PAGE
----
New course record set in Norfolk 100km race

Race Director Kevin Marshall, second from right, is pictured presenting the prizes to first placed M

Race Director Kevin Marshall, second from right, is pictured presenting the prizes to first placed Matt Hunt, second from left; second placed Andy Kett, left; and third placed Javier Rio, right; following the Norfolk 100km. - Credit: Archant

Both first and second placed runners finished quicker than the winning time in the inaugural race last year.

Competitors line up at the start of the second annual Norfolk 100km in Castle Acre.

Competitors line up at the start of the second annual Norfolk 100km in Castle Acre. - Credit: Archant

A new course record has been set in one of the toughest races in Norfolk.

Matt Hunt, 39, of the Woodbridge Shufflers in Suffolk, won the Norfolk 100km race in a time of nine hours and 39 seconds.

And Andy Kett, 38, of the North Norfolk Beach Runners, who had been leading in the first half of the race, followed closely behind in second place with a time of nine hours, 58 seconds.

Both were quicker than the winning time in the inaugural race last year of 10 hours, five minutes and 38 seconds.


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Javier Rio, 45, originally from Spain and now living in Colchester, finished third in a time of 10 hours and 40 seconds.

And the first lady home was Hazel Wray of the North Norfolk Beach Runners in 26th place, with a time of 13 hours and 33 minutes.

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Reflecting on his win, Matt said: 'It was great, I really enjoyed it. It was my first ultra so I wasn't really sure what to expect. My main aim was just to get to the finish line so, to come away as a winner and with a new course record, I am absolutely ecstatic.

'I was running with Andy, who finished second, for the early part of the race, then he picked the pace up and went off. Then I suddenly saw him come back to me and I picked the pace up a little bit as he was going through a bit of a bad spot; then I just concentrated on ticking the miles off at a pace I felt comfortable with.

'It was great scenery, it was pretty hot, and it's the first race I've ever won.'

When asked why he chose the Norfolk 100km as his first ultra, he added: 'I only live down in Suffolk, it seemed like a relatively flat, nice introduction to ultra running, and I don't think it will be my last.'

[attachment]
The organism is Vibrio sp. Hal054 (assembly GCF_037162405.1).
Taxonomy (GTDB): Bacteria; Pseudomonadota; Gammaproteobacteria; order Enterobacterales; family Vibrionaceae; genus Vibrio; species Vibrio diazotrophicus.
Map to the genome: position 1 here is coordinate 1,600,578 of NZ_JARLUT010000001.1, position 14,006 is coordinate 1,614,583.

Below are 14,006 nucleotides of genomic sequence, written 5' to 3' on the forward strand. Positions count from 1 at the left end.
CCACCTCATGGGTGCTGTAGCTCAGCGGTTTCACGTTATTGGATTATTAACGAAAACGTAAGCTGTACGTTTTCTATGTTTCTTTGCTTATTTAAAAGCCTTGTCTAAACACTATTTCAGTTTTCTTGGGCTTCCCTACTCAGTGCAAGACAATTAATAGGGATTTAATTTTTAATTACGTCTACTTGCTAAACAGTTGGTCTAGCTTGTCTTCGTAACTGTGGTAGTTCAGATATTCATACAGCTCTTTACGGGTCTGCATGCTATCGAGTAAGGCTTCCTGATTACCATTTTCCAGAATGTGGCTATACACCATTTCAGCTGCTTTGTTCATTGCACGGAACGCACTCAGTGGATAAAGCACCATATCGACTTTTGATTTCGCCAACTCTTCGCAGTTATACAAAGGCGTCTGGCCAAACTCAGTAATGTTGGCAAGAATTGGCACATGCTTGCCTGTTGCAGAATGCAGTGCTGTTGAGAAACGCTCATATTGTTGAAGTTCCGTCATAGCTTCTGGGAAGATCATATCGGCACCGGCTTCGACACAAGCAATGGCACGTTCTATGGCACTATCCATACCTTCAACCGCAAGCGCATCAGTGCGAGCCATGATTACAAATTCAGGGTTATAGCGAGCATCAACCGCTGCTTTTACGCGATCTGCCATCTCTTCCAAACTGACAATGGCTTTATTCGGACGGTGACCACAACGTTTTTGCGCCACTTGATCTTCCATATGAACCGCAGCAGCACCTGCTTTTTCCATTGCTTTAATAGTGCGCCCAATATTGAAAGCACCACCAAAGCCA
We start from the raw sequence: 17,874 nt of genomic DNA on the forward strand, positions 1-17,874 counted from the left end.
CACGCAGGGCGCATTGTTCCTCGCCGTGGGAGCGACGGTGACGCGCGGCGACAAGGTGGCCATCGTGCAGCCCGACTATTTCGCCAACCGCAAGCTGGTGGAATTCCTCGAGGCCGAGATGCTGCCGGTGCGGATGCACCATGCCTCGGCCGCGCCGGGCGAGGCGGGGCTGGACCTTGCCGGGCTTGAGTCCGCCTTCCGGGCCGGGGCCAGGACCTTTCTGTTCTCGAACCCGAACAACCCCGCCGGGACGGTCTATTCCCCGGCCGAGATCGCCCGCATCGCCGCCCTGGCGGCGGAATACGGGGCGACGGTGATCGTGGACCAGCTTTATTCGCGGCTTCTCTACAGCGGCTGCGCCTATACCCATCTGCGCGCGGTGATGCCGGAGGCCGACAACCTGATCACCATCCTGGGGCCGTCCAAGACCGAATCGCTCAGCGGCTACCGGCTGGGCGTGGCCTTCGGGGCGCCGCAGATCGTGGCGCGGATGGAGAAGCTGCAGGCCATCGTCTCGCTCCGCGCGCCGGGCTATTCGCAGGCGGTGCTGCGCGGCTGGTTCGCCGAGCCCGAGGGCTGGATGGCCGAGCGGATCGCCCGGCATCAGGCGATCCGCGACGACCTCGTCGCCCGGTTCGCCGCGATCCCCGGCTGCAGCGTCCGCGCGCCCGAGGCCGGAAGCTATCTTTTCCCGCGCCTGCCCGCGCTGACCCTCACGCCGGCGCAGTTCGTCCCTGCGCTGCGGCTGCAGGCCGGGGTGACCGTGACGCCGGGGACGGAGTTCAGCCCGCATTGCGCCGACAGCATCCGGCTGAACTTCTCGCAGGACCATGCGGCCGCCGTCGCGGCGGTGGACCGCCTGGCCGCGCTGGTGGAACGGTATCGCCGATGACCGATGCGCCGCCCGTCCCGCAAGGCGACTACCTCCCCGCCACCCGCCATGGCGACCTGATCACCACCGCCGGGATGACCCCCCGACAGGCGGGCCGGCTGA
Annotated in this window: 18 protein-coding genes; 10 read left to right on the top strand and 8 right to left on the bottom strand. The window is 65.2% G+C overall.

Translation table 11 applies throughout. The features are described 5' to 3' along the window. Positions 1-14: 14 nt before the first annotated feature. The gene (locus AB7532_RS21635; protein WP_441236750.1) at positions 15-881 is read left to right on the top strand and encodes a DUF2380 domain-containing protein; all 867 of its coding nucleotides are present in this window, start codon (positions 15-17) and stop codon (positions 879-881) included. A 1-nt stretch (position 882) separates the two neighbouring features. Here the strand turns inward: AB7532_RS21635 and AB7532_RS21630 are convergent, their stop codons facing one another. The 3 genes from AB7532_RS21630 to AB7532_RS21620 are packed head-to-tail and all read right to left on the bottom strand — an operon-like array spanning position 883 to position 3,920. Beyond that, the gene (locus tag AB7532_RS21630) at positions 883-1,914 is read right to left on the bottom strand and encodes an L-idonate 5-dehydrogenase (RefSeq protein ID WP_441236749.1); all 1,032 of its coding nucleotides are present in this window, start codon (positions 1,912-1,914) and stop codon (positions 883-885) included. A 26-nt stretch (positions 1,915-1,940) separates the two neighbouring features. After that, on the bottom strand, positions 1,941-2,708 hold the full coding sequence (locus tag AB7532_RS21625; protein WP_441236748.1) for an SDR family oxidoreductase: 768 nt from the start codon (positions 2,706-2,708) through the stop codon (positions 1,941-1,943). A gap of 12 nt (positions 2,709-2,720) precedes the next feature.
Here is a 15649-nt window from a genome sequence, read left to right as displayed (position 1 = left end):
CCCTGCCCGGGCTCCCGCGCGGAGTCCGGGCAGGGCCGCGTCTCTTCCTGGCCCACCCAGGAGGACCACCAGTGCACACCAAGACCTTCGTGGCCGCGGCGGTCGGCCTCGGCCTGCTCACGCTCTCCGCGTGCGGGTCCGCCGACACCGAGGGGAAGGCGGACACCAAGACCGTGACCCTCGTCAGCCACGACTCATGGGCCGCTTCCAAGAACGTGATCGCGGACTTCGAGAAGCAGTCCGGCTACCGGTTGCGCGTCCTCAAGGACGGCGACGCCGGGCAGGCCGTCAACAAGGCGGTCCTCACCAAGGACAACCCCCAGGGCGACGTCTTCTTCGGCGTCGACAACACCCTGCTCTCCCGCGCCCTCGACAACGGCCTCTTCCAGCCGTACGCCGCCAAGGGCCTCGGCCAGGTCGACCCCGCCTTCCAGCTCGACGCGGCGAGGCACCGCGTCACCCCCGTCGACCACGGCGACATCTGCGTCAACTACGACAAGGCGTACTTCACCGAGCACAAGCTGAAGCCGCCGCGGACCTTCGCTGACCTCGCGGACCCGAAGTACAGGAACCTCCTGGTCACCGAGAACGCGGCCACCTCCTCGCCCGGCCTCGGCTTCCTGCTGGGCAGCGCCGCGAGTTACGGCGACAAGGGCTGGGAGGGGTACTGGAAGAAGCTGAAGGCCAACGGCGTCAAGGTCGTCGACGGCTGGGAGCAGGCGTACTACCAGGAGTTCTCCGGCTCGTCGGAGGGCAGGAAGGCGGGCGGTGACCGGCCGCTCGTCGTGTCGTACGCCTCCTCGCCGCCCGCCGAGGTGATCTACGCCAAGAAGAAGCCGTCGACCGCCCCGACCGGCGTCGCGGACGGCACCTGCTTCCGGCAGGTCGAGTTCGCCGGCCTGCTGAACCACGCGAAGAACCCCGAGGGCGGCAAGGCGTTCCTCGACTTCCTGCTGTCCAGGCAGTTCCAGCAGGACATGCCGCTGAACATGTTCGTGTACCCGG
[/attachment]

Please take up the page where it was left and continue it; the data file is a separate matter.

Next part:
More than double the number of runners who took part in the first running of the event, which is run along the Peddars Way and Norfolk Coast Path, lined up for the start of the second annual race.

It began at the Bailey Gate in Castle Acre on Saturday at 7am, and entrants had until 11pm to reach the finish line at the Runton Road car park in Cromer.

However, a couple of diversions along the route meant that the actual distance covered was longer than advertised - 104 kilometres or 65 miles.

And a number of runners had to drop out halfway through the race due to heat exhaustion in humid temperatures - with extra water having to be drafted in to the checkpoints.

Only 45 of the 61 runners who started the race completed the course, with the final runner home after 16 hours and 15 minutes on their feet.

Among the trickier sections of the ultra marathon, which passes Holme next-the-Sea, was a five mile section of shingle between Cley and Weybourne.

But competitors admitted the scenery was the real winner.

Andy said: 'I'm really pleased. I had a little go early on and I held out for about 35 miles, then Matt passed me. And then I rallied and managed to finish in a time I am really chuffed with.

'I haven't done the whole course before but I've ran sections and however many times you go over Cley beach it is always a nightmare.

'I've taken part in around eight ultras and this is one of the longest I have done and probably one of the toughest.

'The weather was hot but the visibility was great and the views were fantastic.'

The race forms part of the Positive Steps Grand Slam, which includes the Kings Forest 50km and Peddars Way Ultra.

Race director Kevin Marshall, 56, from Bury St Edmunds, who runs sports consultancy Positive Steps Fitness and Wellbeing, said: 'It has been brilliant, everything has gone to plan. One of the highlights for me was the race at the front. The event is growing steadily because it's such an inspirational course.'

The next race planned in Norfolk by Positive Steps is the Norfolk Coastal Marathon which returns with a new route on October 29 from Happisburgh to Great Yarmouth - on a new coastal path which is yet to be built.

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